I remember at a team dinner once Mitchell Baker, Mozilla’s Chairwoman and “Chief Lizard Wrangler”, talked about the importance of storytelling. She talked about how telling stories in the open source software community helps us to reflect on shared experiences and learn from them.
Well, I’m Ben and I’m a Mozillian. I’m a Software Engineer who worked on the “Boot to Gecko” project full time for five years and I have a story to tell.
As an engineer on the project I don’t quite have the full picture when it comes to the high level decision making, financials and business partnerships. But I was involved in the project for a long period of time, longer in fact than any of its co-founders, and gained quite a lot of insight at the engineering, design and product levels.
I am impressed with the Zorin OS 12.1 release. Zorin OS is not the same old GNOME distro retread. It has a well integrated and tweaked user interface that justifies the developer's moniker of "Zorin Desktop 2."
Zorin OS 12.1 is an ideal choice for large deployments in businesses, governments, schools and organizations. A key reason for its business and government suitability is the new release schedule. Major releases of Zorin OS happen only once every two years. Minor updates like version 12.1 come every few months as needed.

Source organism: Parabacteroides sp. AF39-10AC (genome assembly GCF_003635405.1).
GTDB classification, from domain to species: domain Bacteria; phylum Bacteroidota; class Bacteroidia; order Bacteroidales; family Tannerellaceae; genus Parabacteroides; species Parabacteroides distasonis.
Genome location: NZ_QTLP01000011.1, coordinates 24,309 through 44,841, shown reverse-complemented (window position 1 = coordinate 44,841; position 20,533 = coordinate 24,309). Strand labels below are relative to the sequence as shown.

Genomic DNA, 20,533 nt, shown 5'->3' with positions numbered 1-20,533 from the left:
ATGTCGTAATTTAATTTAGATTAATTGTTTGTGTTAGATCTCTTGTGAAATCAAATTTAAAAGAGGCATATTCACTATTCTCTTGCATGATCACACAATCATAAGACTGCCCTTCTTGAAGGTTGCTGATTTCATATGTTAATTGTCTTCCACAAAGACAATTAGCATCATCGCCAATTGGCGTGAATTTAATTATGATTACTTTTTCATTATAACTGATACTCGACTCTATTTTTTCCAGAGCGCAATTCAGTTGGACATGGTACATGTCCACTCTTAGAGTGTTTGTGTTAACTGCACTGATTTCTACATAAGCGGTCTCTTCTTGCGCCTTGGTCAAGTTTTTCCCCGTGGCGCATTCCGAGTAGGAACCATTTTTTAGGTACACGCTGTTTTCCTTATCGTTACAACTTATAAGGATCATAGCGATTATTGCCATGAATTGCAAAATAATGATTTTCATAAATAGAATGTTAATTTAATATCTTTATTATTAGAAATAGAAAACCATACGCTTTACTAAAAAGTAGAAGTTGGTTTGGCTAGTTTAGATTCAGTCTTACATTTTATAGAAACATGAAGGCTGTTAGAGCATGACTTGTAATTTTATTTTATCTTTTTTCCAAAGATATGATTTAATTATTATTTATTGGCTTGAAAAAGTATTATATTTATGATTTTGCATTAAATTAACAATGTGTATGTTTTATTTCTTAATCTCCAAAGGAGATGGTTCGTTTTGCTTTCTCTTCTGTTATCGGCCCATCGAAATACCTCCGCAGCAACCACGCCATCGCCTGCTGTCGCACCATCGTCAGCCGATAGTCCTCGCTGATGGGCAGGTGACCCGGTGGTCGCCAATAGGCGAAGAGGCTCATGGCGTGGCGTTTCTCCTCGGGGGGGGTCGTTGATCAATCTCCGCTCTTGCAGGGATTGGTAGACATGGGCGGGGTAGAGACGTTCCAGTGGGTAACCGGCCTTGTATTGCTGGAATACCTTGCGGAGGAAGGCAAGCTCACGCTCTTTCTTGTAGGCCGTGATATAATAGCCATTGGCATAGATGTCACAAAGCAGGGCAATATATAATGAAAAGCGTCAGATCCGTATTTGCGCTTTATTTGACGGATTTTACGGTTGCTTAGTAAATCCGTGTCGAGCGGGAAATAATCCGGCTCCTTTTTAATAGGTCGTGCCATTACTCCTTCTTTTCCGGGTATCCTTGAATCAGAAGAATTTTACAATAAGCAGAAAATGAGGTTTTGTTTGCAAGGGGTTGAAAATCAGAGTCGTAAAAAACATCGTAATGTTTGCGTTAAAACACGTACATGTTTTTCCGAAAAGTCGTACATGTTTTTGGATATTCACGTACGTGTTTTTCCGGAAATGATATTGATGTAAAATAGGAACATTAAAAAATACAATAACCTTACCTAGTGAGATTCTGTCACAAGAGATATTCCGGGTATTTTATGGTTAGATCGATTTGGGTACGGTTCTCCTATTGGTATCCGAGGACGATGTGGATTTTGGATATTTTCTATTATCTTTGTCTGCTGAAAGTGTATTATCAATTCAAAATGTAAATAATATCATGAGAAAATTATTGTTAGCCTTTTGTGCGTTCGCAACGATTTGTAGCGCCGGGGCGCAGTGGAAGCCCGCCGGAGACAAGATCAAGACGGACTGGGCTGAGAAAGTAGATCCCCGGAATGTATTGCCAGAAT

Users will be spared major disruptions without feeling that their operating system is aging or abandoned. The result is an efficient and healthy balance.
Lately I've been giving this question quite a bit of thought. I depend on both Chrome OS and Android. I use them throughout every day and would find my process a bit more challenging without them. When it was first announced that Chrome OS would be able to run Android apps, my initial thoughts were positive; I considered this move by Google to be the most logical step forward. It was clearly the best way to compete with the Microsoft Surface and to bring more users into the fold. Although chromebooks continually sell incredibly well, some consider Chrome OS to be less than a legitimate platform. Why? The lack of native apps. And that is why Google gave life to the Android Play Store on Chrome OS (at least for certain devices).
A day after announcing the release of GParted 0.28.1, which re-enabled the ability for users to resize or move primary disk partitions, Curtis Gedak is today releasing the GParted Live 0.28.1-1 distro.